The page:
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I found an heap overflow exploit for a vulnerability in git servers. This lead to lucrative operations on various bug bounty programs (GitHub already promised to put me in their top 10).

When it was corrected recently, the case of remote code execution wasn’t identified.
As result, many Linux distributions as well as mainline commercial products like Apple osx still ship affected versions.

So, I think it’s time to make a great publicity around the vulnerability and that a CVE shared across all can would be the best way to achieve this.

This would just take age if I need to contact them all.

Update :

For those seeking about the details, just wait my profile to appear on the main page of this site. I also won’t attempt anything as long as the issue isn’t fixed with the vendor.

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    cve.mitre.org/cve/request_id.html is the formal documentation. Please be responsible with your disclosure, especially if you've found something as dangerous as you claim. Work with the vendors before releasing publically.
    – Ohnana
    Dec 11, 2015 at 2:48
  • @Ohnana : I can’t talk with every vendors. I’m a student who is no longer on vacation (next time is in february). I think it’s time to advertise (as soon as the last bounty will be awarded to me). Dec 11, 2015 at 2:52
  • MITRE is the top-most CNA. Talk to them, and see if they can help you. Unfortunately, disclosure done right takes time. CERT and other teams may be able to lighten your load.
    – Ohnana
    Dec 11, 2015 at 2:53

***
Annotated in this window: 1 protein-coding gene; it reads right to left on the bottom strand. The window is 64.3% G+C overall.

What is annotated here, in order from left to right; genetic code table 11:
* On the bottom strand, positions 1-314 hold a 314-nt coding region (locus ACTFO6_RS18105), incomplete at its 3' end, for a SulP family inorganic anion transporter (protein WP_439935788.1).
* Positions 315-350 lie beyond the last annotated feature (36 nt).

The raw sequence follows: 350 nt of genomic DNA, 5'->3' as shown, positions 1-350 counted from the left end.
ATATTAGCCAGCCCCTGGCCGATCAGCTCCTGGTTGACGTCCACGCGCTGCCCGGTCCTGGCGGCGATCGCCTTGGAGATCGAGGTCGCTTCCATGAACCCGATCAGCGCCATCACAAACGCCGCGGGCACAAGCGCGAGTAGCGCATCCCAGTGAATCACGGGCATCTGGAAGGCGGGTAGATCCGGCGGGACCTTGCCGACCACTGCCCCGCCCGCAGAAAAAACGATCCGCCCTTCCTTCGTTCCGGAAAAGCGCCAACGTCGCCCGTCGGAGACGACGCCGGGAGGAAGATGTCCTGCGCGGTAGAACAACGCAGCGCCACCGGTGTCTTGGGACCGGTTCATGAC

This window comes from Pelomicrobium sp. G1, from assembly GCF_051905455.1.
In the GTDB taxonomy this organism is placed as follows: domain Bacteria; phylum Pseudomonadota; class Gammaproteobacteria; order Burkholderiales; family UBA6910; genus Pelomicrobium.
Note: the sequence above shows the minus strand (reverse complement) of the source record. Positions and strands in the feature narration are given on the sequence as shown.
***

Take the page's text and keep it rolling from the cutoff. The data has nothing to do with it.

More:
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    As @Ohana mentioned, report the vulnerability to CERT. It's not an email, it's an online form. They'll coordinate with the vendor for you, and get a CVE number assigned.
    – Xander
    Dec 11, 2015 at 19:59
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    It isn't magical self creating software. It has maintainers, which are the same thing.
    – Xander
    Dec 11, 2015 at 20:04

1 Answer 1

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As Ohnana also mentioned the way to request a formal CVE is through their intake form.

https://cve.mitre.org/cve/request_id.html

Details from a current snapshot of that website

Main Methods Contact one of the officially recognized CVE Numbering Authorities (CNAs), which will then include a CVE Identifier number in its initial public announcement about your new vulnerability.

Or, contact an emergency response team such as CERT/CC, etc., post the information to mailing lists such as Bugtraq, or provide the information to a vulnerability analysis team.

Alternative Method If you are unable to obtain a CVE Identifier number via the main methods above, you may request a CVE Identifier number directly from the CVE project. To reserve a CVE Identifier number before publicizing a new vulnerability, vulnerability researchers may contact [email protected] and we will provide you with our "CVE-ID Reservation Guidelines for Researchers" document. We will then work with you to assign a CVE Identifier number for the issue while you work through the process of publicly disclosing the vulnerability.

Please review the Researcher Responsibilities. https://cve.mitre.org/cve/cna.html#researcher_responsibilities

Adding a link to the CVE FAQ. https://cve.mitre.org/about/faqs.html

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    Once a ᴄᴠᴇ ɪᴅ is assigned and bug fixed into master, how much time does it takes to get ᴄᴠᴇ details published ? Mar 5, 2016 at 12:48
  • I'm wondering the same thing as @user2284570. Can you add the info to your answer please?
    – Aaron Esau
    Feb 28, 2017 at 6:59
  • At this time it appears there are no timeline guarantees for any part of the CVE ID granting process. I think it's because there are multiple CNA's and/or it's an internal process metric that doesn't appear to be documented publically. Mar 1, 2017 at 5:26

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